Pepco officials urged patience as they anticipate “widespread” and “multi-day” power outages from Hurricane Irene in the Washington region, where the company has 778,000 customers in the District and Montgomery and Prince George’s counties.

“This is a huge event,” said Joe Rigby, chief executive officer of Pepco’s parent company, Pepco Holdings. Rigby said the company has 150 out-of-state workers headed to the area to help a beefed up staff of about 815 of Pepco’s own employees and a pool of contractors who have been here for several months helping with tree trimming and repairs as part of a multi-million dollar plan to improve service. By Sunday, there should be a total of about 1,300 workers working on power restoration, Rigby said.

Sustained high winds will need to abate to less than 35 miles per hour before crews in bucket trucks can go to work on lines, due to workplace regulations on safety.

Rigby spoke along with other senior company officials at a press conference Friday at the company’s Control Center in Bethesda. Rigby said their presence at the microphones was an acknowledgment that the top brass felt it was important “to talk to you directly” after more than a year of withering criticism and ongoing reviews by utility regulators in Maryland and the District.

Rigby and Thomas Graham, Pepco Region president, said trimming and equipment upgrades completed this year have put the company in a better position to get power back on faster but there still will be major disruptions.

The executives also said that the call centers that respond to customers have double the capacity of a year ago. Likewise, the computer mapping on outages and repair status has been refined to show an area within 600 yards of a reported outage rather than a mile-away view that frustrated many customers during previous storms.

“This is a test and we intend to pass this test,” Rigby said, adding, “that will be in the eyes of the customer.”

Rigby also said he knew that whatever the improvements done on the power system, Pepco “still has a lot of work to do to reclaim Pepco’s brand.”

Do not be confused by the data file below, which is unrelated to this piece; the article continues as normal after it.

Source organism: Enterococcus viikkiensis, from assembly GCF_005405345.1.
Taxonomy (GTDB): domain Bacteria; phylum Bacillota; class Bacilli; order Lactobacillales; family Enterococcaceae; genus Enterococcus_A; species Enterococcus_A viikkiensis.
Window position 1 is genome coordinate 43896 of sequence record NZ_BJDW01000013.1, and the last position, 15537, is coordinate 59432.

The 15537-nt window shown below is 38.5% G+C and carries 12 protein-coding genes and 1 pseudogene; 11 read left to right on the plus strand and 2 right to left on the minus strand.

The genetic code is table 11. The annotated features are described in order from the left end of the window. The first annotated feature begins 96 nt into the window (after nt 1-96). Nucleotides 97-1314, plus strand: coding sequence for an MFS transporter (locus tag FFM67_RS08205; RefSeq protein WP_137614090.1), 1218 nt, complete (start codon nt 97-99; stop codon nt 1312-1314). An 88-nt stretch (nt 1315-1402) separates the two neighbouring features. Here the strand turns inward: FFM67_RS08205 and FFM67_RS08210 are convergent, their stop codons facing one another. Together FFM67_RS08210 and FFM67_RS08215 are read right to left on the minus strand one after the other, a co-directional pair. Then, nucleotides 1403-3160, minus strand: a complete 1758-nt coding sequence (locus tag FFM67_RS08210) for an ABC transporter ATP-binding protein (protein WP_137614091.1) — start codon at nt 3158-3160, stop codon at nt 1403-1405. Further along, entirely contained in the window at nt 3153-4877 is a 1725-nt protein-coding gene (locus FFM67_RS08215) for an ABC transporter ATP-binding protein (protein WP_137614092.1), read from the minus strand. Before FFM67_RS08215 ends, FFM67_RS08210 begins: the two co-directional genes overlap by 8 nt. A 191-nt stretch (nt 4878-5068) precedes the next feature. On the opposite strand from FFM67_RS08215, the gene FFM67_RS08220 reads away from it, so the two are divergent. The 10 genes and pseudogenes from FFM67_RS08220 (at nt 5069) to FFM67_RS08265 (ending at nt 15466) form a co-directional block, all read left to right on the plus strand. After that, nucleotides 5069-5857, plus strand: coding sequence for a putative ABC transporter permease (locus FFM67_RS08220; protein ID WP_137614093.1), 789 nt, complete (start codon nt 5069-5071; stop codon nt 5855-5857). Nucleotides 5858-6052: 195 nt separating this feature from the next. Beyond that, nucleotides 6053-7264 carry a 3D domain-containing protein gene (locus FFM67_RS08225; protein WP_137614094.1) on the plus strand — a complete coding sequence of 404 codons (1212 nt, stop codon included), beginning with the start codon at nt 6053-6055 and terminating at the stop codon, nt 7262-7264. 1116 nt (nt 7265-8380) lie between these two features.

Pepco began making telephone robo-calls to 640,000 customers Friday to alert them to likely outages and asking them to prepare with emergency supplies from vital medicines to battery operated radios and alternative lighting sources. However, the company was not predicting how many customers it expected to be without power.

In response to a question, Rigby said that he does not own a home generator, an investment some homeowners have made after suffering extended outages during the past several years.

Graham said that he does have a backup generator for his Prince George’s County home.

The challenges posed by Hurricane Irene arrive as Pepco remains under investigation by Maryland state regulators for its subpar reliability compared with other electrical utilities and as the Maryland Public Service Commission separately designs performance standards for electrical companies statewide.

Maryland legislators passed a bill in April that imposes a $25,000-a-day fine on electric utilities for each violation of reliability standards. The standards are to be enforced by July 2013.

In July, District regulators tightened performance standards for Pepco, threatening to fine the beleaguered power company unless it improves reliability within two years and matches the performance of the nation’s most dependable power providers within a decade.

Also in July, Pepco applied for a 5.3 percent rate increase that would cost a typical District residential customer $5 a month and provide the company with an additional $42 million a year.

The push for higher reliability standards follows an investigation by The Washington Post that found Pepco ranked near the bottom nationally among electricity companies in terms of keeping the power on and bringing the lights back once the electricity goes out. The Post found that the average Pepco customer experienced 70 percent more outages than customers of other big-city utilities. And the lights stayed out, on average, more than twice as long.

The newspaper’s report concluded that Pepco’s reliability began faltering five years ago and that company officials failed to stem the decline. Reliability in Maryland was substantially worse than in the District, where many lines are underground.